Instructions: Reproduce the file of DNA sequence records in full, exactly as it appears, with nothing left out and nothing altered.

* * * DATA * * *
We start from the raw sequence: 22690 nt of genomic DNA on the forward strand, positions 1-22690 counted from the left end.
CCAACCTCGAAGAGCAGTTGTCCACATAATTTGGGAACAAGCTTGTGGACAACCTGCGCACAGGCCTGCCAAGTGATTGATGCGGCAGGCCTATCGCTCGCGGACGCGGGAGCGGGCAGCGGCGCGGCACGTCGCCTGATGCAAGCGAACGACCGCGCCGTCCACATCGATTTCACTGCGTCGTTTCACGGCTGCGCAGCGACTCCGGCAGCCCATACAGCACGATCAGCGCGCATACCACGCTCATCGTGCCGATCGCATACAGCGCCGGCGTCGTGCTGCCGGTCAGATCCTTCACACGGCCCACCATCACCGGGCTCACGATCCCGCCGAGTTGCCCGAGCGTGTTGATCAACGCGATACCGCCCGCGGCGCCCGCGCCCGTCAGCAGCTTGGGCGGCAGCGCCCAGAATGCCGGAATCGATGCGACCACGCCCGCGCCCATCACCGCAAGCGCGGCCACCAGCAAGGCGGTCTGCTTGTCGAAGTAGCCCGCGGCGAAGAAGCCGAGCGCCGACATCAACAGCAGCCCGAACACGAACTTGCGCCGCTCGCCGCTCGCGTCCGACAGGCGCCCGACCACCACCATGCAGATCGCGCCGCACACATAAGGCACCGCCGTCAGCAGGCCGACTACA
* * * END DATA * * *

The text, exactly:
We start from the raw sequence: 22690 nt of genomic DNA on the forward strand, positions 1-22690 counted from the left end.
CCAACCTCGAAGAGCAGTTGTCCACATAATTTGGGAACAAGCTTGTGGACAACCTGCGCACAGGCCTGCCAAGTGATTGATGCGGCAGGCCTATCGCTCGCGGACGCGGGAGCGGGCAGCGGCGCGGCACGTCGCCTGATGCAAGCGAACGACCGCGCCGTCCACATCGATTTCACTGCGTCGTTTCACGGCTGCGCAGCGACTCCGGCAGCCCATACAGCACGATCAGCGCGCATACCACGCTCATCGTGCCGATCGCATACAGCGCCGGCGTCGTGCTGCCGGTCAGATCCTTCACACGGCCCACCATCACCGGGCTCACGATCCCGCCGAGTTGCCCGAGCGTGTTGATCAACGCGATACCGCCCGCGGCGCCCGCGCCCGTCAGCAGCTTGGGCGGCAGCGCCCAGAATGCCGGAATCGATGCGACCACGCCCGCGCCCATCACCGCAAGCGCGGCCACCAGCAAGGCGGTCTGCTTGTCGAAGTAGCCCGCGGCGAAGAAGCCGAGCGCCGACATCAACAGCAGCCCGAACACGAACTTGCGCCGCTCGCCGCTCGCGTCCGACAGGCGCCCGACCACCACCATGCAGATCGCGCCGCACACATAAGGCACCGCCGTCAGCAGGCCGACTACA